Here’s how insurance will adapt to driverless cars

Here’s how insurance will adapt to driverless cars | Insurance Business

Here’s how insurance will adapt to driverless cars
Driverless cars are no longer the stuff of science fiction, with major automakers around the globe racing to produce vehicles that drive themselves in two years. But as revolutionary and fantastic these hi-tech cars will be, what are their implications on the insurance industry?

The Huffington Post reported that driverless cars are projected to reduce insurance costs by as much as 30%. The market, however, is still at its infancy and has a lot of room to develop; insurance costs will likely change accordingly as insurers consider the potential risks to drivers, their passengers, and their vehicles.

CEO of insurance and risk management consultant INGUARD Parker Beauchamp said that insurers will have to anticipate the change in the way people “drive” in driverless cars, as well as how such automobiles work. He then shared his ideas on how the futuristic cars could impact the auto insurance industry.

Beauchamp detailed that driverless cars will be developed with a variety of control and autonomy options for consumers to choose from. Some driverless cars could be completely autonomous and can drive themselves without input, for instance, while others would work just like regular cars but with limited automation for things such as steering, acceleration, and braking.

He underlined that—depending on how much of a car’s functions are automated—driver error could potentially be written out of the equation when determining liability. Beauchamp notes that drivers might even need a completely different type of auto insurance to provide protection. Similarly, insurers will have to adjust their coverage to recognize any new risks brought about by driverless technology.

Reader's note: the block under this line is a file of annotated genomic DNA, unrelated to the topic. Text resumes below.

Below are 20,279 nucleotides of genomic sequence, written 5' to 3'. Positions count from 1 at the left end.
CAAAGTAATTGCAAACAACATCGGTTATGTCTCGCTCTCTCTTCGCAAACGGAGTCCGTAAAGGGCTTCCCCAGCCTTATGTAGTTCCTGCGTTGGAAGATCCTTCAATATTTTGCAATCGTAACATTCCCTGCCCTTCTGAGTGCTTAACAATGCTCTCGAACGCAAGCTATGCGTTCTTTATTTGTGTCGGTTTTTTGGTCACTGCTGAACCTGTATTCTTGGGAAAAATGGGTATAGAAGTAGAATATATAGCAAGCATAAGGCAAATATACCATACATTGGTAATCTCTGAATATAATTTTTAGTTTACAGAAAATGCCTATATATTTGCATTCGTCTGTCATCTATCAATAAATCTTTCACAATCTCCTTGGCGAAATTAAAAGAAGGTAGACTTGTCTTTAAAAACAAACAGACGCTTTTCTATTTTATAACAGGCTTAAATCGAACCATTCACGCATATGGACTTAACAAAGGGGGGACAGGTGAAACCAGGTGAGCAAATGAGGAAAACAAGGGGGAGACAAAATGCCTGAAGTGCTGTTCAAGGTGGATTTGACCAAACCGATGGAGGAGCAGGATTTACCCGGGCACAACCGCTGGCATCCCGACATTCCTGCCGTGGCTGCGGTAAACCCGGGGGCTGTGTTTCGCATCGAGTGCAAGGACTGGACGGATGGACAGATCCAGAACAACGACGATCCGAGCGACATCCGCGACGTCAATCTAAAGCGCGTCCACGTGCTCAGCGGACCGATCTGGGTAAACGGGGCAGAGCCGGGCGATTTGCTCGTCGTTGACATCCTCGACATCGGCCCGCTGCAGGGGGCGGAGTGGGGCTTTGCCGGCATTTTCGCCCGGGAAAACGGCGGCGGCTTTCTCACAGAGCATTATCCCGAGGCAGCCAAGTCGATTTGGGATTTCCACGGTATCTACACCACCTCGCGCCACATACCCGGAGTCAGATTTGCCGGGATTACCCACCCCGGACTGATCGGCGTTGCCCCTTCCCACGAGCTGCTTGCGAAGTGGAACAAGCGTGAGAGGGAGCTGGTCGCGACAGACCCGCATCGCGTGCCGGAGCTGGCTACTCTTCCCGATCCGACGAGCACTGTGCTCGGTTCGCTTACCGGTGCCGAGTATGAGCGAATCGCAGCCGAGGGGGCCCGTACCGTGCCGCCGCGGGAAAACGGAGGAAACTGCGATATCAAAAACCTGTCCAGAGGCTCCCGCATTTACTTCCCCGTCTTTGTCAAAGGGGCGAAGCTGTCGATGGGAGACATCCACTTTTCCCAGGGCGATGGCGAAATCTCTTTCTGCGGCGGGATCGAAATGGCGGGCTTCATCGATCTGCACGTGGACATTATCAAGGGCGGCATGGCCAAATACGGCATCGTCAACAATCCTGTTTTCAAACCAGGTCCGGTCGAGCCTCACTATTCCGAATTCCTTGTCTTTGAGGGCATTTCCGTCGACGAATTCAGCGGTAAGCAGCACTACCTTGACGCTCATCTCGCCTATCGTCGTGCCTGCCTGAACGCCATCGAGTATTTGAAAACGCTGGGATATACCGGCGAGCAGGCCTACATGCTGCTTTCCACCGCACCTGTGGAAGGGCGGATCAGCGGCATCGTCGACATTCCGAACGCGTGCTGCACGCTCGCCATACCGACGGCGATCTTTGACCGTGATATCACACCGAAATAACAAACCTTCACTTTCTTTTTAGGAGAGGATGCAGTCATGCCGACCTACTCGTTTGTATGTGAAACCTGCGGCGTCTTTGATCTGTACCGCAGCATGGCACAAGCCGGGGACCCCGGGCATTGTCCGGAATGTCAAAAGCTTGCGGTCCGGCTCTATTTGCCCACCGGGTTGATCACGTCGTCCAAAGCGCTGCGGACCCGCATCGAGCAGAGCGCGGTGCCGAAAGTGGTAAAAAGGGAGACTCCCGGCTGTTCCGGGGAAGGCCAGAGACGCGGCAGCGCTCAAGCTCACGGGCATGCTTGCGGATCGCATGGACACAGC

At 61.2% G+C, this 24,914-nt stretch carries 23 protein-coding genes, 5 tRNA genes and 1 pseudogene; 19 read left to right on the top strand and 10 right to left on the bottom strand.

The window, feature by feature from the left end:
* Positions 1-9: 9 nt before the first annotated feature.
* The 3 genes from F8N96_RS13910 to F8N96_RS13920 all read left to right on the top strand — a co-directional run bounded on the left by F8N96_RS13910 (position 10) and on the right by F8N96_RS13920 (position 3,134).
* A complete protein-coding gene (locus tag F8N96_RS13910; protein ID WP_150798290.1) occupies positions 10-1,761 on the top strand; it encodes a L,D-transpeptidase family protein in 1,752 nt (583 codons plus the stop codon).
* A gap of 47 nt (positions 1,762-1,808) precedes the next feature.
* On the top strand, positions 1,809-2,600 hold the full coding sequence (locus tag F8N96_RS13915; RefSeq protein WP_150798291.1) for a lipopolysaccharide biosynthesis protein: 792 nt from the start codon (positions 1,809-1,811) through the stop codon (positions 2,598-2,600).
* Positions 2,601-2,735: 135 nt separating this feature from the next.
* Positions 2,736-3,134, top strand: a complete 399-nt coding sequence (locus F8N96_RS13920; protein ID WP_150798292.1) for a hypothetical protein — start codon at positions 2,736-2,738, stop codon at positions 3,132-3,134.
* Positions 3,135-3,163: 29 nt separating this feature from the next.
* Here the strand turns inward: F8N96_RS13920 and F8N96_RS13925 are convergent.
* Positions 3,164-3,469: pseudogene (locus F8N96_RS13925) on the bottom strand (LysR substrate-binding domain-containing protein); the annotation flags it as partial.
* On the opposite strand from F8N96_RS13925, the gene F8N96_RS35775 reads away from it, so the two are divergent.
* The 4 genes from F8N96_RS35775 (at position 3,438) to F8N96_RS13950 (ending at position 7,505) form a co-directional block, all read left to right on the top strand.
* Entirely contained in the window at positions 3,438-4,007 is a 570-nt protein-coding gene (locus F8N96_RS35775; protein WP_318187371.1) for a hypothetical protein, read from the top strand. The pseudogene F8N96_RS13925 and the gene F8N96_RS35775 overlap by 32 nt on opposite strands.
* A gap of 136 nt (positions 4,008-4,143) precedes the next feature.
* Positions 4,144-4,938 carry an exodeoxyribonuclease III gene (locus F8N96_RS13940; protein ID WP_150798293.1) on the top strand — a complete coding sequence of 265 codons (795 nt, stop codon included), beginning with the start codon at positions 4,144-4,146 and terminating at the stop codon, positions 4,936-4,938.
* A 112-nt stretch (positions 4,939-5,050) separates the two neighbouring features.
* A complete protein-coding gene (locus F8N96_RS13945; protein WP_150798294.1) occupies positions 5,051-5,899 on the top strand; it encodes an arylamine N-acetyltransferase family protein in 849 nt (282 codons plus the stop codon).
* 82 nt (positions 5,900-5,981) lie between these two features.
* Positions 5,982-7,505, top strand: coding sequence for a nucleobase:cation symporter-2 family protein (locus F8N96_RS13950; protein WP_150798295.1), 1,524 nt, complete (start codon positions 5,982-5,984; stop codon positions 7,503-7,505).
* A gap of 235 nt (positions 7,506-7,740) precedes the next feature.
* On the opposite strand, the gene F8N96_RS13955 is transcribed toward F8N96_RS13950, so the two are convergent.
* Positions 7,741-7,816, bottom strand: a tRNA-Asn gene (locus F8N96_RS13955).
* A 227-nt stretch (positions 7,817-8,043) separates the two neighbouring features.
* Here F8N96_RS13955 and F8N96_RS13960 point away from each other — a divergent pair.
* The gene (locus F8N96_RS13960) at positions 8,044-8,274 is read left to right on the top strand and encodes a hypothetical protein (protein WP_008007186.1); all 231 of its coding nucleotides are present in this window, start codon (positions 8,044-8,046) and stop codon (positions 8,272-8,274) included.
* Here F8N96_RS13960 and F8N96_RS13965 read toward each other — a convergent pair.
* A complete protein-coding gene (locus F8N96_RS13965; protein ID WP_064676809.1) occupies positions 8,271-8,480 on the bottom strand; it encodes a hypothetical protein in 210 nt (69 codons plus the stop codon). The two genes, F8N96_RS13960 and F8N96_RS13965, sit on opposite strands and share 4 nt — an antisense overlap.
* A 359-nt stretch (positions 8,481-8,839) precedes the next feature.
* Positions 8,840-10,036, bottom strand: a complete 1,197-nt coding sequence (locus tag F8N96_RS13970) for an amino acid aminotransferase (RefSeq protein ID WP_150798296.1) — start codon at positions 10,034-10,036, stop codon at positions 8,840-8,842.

Beauchamp also contemplated on what happens should a driverless car be held responsible for an accident. He mused that such an event could lead to a higher percentage of product liability claims, since the cars can be held liable as “drivers”.

In terms of personal insurance, Beauchamp tinkers with the idea that there are no actual drivers inside a fully-automated driverless car—everyone is a passenger. With everyone classified as a passenger, who would be held responsible for accidents and malfunctions? Should the driver be held liable for the mishap, or the manufacturer? Can both be held liable?

Commercial insurance could also change with the introduction of driverless vehicles, Beauchamp noted. When companies such as Uber and Lyft use driverless cars to ferry their clients, how will such automobiles be insured should they encounter an accident while on duty?